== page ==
GUIDELINES FOR EDUCATORS
Hidden Pages is an original, educational WebQuest that introduces understudied narratives of the Roma, disabled, homosexual, political, African, and Jewish victims of Nazism. While the WebQuest is a stand-alone educational experience, it is intended to address the history within the historical novel Train.
Hidden Pages is recommended for people ages 13 and up. The WebQuest is suitable for the general public, students in middle schools and high schools, communities. young people in religious school, and youth centers.
Hidden Pages takes between 20 and 40 minutes to complete. If used as an educational experience alongside the novel Train, we recommend using Hidden Pages AFTER studying the novel (but it can also work before or during the study of the novel).
Hidden Pages is a highly-interactive classroom activity. The WebQuest can be completed as a whole class, or in small groups, or given as a homework assignment to be completed at home with a student's family. The WebQuest can be completed alone, but we recommend learners work with others, to encourage conversations about Holocaust history.
To support deep engagement with historical content, students can reflect on their experiences of completing Hidden Pages through written reports. Students can write about the WebQuest experience as a whole or focus on certain puzzles, elements, or themes from the WebQuest to develop essays, written projects, and focused presentations.
To help complete Hidden Pages, we recommend learners use only credible sources. For example, we recommend the search feature of the United States Holocaust Memorial Museum's Holocaust Encyclopedia.
DISCUSSION QUESTIONS, SECTION BY SECTION:
What histories and stories within Hidden Pages are surprising? Which parts of the WebQuest are most compelling and powerful? Why have the narratives within Hidden Pages become marginalized or forgotten altogether? How does the design of some puzzles draw attention to the "hidden" stories of the WebQuest?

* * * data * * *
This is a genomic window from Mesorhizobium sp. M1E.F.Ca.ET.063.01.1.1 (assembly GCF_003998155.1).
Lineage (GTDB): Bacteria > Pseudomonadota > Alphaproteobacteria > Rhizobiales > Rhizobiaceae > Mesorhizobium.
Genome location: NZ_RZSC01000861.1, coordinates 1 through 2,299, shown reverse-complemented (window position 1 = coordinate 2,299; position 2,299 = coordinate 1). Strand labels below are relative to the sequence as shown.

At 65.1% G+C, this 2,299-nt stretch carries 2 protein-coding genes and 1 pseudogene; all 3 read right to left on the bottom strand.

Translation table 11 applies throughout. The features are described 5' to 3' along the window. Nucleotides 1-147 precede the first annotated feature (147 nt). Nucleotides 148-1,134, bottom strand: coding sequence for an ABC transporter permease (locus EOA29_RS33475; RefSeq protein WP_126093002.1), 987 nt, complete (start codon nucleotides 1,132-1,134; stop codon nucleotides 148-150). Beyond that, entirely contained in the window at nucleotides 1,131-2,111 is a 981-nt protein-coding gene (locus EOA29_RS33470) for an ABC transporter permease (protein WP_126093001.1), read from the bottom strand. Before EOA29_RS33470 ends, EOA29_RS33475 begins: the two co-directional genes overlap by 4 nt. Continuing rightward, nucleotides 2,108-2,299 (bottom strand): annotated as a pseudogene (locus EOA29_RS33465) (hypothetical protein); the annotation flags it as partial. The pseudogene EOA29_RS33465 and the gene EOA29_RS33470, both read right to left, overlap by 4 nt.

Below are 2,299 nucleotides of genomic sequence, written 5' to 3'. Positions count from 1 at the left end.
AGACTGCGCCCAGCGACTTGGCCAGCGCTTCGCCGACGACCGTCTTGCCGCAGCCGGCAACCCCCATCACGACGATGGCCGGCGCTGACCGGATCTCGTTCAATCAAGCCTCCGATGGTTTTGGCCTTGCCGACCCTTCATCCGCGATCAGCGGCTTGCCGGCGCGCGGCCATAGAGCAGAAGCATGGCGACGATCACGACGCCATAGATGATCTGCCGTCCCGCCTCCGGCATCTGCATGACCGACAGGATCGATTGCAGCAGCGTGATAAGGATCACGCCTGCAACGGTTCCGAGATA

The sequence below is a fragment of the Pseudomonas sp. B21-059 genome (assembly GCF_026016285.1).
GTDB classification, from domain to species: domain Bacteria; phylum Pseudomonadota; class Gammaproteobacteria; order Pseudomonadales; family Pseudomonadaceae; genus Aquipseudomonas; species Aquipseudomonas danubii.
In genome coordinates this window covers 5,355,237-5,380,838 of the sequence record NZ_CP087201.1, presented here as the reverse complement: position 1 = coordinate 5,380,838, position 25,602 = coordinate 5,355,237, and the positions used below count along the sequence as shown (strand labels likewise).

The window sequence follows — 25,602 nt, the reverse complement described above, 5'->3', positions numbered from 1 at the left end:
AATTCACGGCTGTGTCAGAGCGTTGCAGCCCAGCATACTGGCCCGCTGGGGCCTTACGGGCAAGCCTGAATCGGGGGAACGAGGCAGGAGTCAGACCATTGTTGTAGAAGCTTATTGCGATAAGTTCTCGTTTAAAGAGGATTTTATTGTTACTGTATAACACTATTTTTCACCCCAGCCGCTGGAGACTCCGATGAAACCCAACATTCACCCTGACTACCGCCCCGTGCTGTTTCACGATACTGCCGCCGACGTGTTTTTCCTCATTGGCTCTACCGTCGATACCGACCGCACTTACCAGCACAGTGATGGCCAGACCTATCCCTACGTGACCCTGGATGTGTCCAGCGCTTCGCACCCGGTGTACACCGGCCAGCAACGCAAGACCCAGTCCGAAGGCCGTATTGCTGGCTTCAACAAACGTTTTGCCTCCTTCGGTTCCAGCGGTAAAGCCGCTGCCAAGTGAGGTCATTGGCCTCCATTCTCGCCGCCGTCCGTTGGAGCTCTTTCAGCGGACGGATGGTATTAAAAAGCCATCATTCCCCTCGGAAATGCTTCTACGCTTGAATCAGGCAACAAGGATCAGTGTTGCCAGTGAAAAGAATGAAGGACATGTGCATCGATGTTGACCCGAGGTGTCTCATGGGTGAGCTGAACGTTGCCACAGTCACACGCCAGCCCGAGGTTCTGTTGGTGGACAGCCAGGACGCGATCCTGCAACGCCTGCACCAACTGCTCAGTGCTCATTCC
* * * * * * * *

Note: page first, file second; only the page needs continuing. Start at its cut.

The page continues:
Why is it important that we place Holocaust history within the context of broader cultural history? How does the quotation by Heine relate to Holocaust history? The poem contains the line "Papers, buried in the ground" - what questions does this raise for the Hidden Pages experience we are about to begin?
What does the image tell us about Nazi propaganda?
What stands out about Lichtenberg's story? What is surprising about the story?
PARTS 3, 4 & 5
Why are Sophie Scholl and her comrades somewhat unknown by the general public outside of Germany? The members of the resistance can be considered victims of Nazi politicide. Why must we differentiate between politicide and genocide?
Why is the history of the T4 Program often excluded from Holocaust education and commemoration? What does the year of the T4 memorial's unveiling tell us about Holocaust memory? What does Wagemann's story tell us about Holocaust victimhood?
Who are the individuals on this list? If we were to conduct online research about each individual, what should we expect to learn? And if we conduct such research, what do we learn? Why is the list made up only of men? Why was the Nazi camp constructed in this shape?
What does this timeline tell us about Holocaust memory? In what ways does the timeline explain how certain groups became marginalized within Holocaust memory?
PARTS 9 & 10
How does the true story The Hidden Pages of Auschwitz expand and change how we think about Holocaust history and memory?
The following webpages are for educational purposes only
Bernhard Lichtenberg's Story
The Nazis' Persecution of Homosexuals
Robert Wagemann's Story
Sachsenhausen Concentration Camp
The T4 Program
The White Rose
The White Rose Leaflets
The Camp for Roma Prisoners at Auschwitz-Birkenau
Hidden Pages accompanies the novel Train.
Hidden Pages was created by Danny M. Cohen and Dara McGreal.
With our sincere thanks to Amy Braier, Jason Braier, Bernard Cherkasov,
Julia Eksner, Beth Healey, Stacey Mann, and Ellen Rago.
Copyright 2016. Unsilence. All Rights Reserved.